Have you read Miss Peregrine? What did you think? And don’t forget to visit Tracey’s blog for links to the other reviews!


16 thoughts on “Fall Book Club – MISS PEREGRINE

  1. Tracey Neithercott says:

    You’re so right about the adverbs. Usually they bother me in a book, but I agree that they’re used brilliantly. It definitely adds a strangeness to the writing that works with the tone of the story.

    And I’m so glad there’s a sequel. The ending was fun and quick but, yeah, total cliffhanger!

    Thanks for participating! I think I’ll do this again. It was fun. 🙂

    • katyupperman says:

      Yes, definitely do it again, Tracey! It’s been such fun to blog hop and read everyone’s thoughts about the book. Thanks again for organizing… can’t wait to see what next month’s pick will be. 🙂

  2. Rebecca B says:

    Now that you mention it–he was pretty masterful with the adverbs. I should take some notes on that!
    I agree that something was a little off with the YA voice. Maybe if it had been more clearly defined where (in time) the narrator was speaking from, that would have helped.

    • katyupperman says:

      You’re right about the place in time, Rebecca. It had a very Stand By Me feel, in my opinion… a man looking back on a crazy adventure from his childhood. Not that that’s a bad thing, but it makes me wonder about the whole YA marketing plan.

  3. lindy says:

    Nice review! I must admit to being a tad bit jealous. I’d suspected this was one of those books that would be awesome in person, but alas, I waited too long to order it in, so ended up purchasing it through Nook and reading it on my iPad. The pictures were crystal clear and what not, but it’s not quite the same thing. Also, I agree with your comments on the ending. I flipped the page expecting more and was surprised to find it was over.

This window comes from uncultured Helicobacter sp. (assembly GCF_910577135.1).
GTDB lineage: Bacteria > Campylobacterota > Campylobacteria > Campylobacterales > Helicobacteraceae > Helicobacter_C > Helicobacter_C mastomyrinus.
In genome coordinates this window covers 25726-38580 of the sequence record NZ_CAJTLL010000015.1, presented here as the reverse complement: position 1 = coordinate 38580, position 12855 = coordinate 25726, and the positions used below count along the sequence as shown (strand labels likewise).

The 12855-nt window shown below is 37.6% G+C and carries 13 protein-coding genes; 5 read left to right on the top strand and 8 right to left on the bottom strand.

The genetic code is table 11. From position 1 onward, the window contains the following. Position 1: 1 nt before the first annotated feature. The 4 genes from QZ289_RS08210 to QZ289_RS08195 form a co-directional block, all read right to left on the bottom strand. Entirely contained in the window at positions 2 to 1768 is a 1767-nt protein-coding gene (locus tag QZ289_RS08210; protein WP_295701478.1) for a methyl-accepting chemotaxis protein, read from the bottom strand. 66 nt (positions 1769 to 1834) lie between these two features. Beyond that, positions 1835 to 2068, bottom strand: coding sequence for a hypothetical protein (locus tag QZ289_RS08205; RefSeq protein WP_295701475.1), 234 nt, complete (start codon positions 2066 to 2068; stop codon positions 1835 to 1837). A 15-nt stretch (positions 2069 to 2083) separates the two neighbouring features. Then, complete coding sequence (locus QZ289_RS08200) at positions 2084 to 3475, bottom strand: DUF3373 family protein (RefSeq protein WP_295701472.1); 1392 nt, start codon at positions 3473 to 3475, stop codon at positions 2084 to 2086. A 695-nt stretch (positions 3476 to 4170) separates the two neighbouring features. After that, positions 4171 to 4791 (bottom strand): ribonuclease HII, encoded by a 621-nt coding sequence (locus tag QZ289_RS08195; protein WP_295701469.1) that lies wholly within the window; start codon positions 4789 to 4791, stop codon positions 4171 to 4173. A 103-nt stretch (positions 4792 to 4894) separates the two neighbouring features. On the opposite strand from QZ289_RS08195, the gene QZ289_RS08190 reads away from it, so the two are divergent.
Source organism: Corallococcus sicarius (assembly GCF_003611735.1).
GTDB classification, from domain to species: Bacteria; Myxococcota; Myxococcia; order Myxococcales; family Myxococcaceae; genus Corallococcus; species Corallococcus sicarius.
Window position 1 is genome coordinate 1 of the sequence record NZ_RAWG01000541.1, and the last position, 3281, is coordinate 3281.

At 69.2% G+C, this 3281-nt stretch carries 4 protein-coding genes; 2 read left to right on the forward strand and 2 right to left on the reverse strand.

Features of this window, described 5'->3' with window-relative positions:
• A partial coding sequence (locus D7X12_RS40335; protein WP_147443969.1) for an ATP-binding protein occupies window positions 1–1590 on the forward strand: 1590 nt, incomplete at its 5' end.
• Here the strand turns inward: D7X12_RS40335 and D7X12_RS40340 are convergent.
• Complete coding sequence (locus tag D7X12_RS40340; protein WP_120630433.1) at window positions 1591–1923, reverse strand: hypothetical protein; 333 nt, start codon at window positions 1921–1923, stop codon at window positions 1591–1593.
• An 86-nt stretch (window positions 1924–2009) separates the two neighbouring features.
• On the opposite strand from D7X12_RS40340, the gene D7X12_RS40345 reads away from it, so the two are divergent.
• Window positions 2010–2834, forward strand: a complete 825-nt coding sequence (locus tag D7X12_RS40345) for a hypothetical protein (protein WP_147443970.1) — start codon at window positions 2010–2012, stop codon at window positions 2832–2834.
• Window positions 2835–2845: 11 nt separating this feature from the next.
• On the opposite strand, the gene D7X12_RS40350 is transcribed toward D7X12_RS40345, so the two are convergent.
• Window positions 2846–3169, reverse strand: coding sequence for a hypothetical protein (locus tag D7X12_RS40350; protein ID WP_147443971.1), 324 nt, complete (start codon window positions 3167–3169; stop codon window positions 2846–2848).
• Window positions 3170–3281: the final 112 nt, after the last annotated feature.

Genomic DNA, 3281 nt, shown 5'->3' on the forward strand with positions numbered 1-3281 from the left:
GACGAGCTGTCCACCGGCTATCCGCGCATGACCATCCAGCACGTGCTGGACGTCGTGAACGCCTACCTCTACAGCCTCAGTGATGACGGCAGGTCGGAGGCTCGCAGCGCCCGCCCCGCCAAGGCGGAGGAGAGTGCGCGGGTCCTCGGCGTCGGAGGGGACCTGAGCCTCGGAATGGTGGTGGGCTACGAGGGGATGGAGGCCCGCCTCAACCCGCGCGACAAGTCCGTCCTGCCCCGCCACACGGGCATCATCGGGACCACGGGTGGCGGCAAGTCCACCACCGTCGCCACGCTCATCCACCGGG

• katyupperman says:

      Yeah, I definitely thought the ending was a bit too abrupt. I’m curious about what’ll happen in the next book. You should definitely go for the book-version next time… it really was beautiful.

  4. Kathy Coleman (@Katallina) says:

    I had a hard time staying interested in the beginning. It improved once Jacob met the other children and continued to get better as the story went on. I’m glad that I read it for this, as it ensured that I finished it. I wish that the other children, aside from Emma and Jacob, had been given more characterization. I will say that Enoch was memorable. Also, the “romance” between Emma and Jacob was probably the creepiest thing in the entire book, and I *like* romance…

    • katyupperman says:

      Yes, the more I think about the romance, the weirder it seems. It’s one of those things I have to kind of gloss over because if I think to hard about it, it distracts me from the book’s merits. And you’re right, I would have liked to have learned more about the other Peculiars… I wonder if they’ll be fleshed out more in the sequel?

  5. Alison Miller says:

    I really liked this one too, and like you, the writing fascinated me almost as much as the story. I had the same comparisons running through my head with John Green characters and actually thought it was rather Harry Potter-esque at times.

    I would recommend this to others too; in fact, my twelve year old’s reading it right now. 🙂

    • katyupperman says:

      Ooh, I hope your twelve-year-old enjoys it! Seems like a novel that really spans the ages; I think middle-graders all the way through adults can find something to like about MISS PEREGRINE, especially because it’s such a genre bender.